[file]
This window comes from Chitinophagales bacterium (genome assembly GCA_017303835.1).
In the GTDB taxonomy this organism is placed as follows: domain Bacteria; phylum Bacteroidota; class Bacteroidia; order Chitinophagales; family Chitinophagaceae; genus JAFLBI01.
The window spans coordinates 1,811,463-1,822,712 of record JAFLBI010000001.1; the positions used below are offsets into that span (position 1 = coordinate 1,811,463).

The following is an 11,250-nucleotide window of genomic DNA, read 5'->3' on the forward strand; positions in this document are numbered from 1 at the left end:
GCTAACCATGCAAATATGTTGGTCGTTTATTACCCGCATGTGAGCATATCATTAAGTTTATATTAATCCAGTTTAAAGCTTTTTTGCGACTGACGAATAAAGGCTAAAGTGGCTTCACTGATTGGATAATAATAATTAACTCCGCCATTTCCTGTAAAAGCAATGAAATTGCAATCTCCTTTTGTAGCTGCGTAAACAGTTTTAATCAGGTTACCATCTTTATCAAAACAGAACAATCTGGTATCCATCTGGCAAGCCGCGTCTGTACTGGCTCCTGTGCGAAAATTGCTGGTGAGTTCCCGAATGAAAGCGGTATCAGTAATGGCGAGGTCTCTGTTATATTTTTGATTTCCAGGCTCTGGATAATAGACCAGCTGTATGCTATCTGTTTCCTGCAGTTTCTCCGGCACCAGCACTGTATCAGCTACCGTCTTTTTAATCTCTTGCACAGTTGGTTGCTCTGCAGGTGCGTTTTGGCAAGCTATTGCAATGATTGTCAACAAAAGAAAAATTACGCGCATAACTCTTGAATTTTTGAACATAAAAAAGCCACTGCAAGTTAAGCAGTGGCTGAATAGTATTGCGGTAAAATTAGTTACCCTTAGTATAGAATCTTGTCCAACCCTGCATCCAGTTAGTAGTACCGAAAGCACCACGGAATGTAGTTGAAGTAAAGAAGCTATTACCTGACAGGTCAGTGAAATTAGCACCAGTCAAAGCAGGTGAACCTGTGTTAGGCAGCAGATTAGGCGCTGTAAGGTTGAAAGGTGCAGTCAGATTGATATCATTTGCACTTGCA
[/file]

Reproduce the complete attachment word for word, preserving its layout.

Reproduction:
This window comes from Chitinophagales bacterium (genome assembly GCA_017303835.1).
In the GTDB taxonomy this organism is placed as follows: domain Bacteria; phylum Bacteroidota; class Bacteroidia; order Chitinophagales; family Chitinophagaceae; genus JAFLBI01.
The window spans coordinates 1,811,463-1,822,712 of record JAFLBI010000001.1; the positions used below are offsets into that span (position 1 = coordinate 1,811,463).

The following is an 11,250-nucleotide window of genomic DNA, read 5'->3' on the forward strand; positions in this document are numbered from 1 at the left end:
GCTAACCATGCAAATATGTTGGTCGTTTATTACCCGCATGTGAGCATATCATTAAGTTTATATTAATCCAGTTTAAAGCTTTTTTGCGACTGACGAATAAAGGCTAAAGTGGCTTCACTGATTGGATAATAATAATTAACTCCGCCATTTCCTGTAAAAGCAATGAAATTGCAATCTCCTTTTGTAGCTGCGTAAACAGTTTTAATCAGGTTACCATCTTTATCAAAACAGAACAATCTGGTATCCATCTGGCAAGCCGCGTCTGTACTGGCTCCTGTGCGAAAATTGCTGGTGAGTTCCCGAATGAAAGCGGTATCAGTAATGGCGAGGTCTCTGTTATATTTTTGATTTCCAGGCTCTGGATAATAGACCAGCTGTATGCTATCTGTTTCCTGCAGTTTCTCCGGCACCAGCACTGTATCAGCTACCGTCTTTTTAATCTCTTGCACAGTTGGTTGCTCTGCAGGTGCGTTTTGGCAAGCTATTGCAATGATTGTCAACAAAAGAAAAATTACGCGCATAACTCTTGAATTTTTGAACATAAAAAAGCCACTGCAAGTTAAGCAGTGGCTGAATAGTATTGCGGTAAAATTAGTTACCCTTAGTATAGAATCTTGTCCAACCCTGCATCCAGTTAGTAGTACCGAAAGCACCACGGAATGTAGTTGAAGTAAAGAAGCTATTACCTGACAGGTCAGTGAAATTAGCACCAGTCAAAGCAGGTGAACCTGTGTTAGGCAGCAGATTAGGCGCTGTAAGGTTGAAAGGTGCAGTCAGATTGATATCATTTGCACTTGCA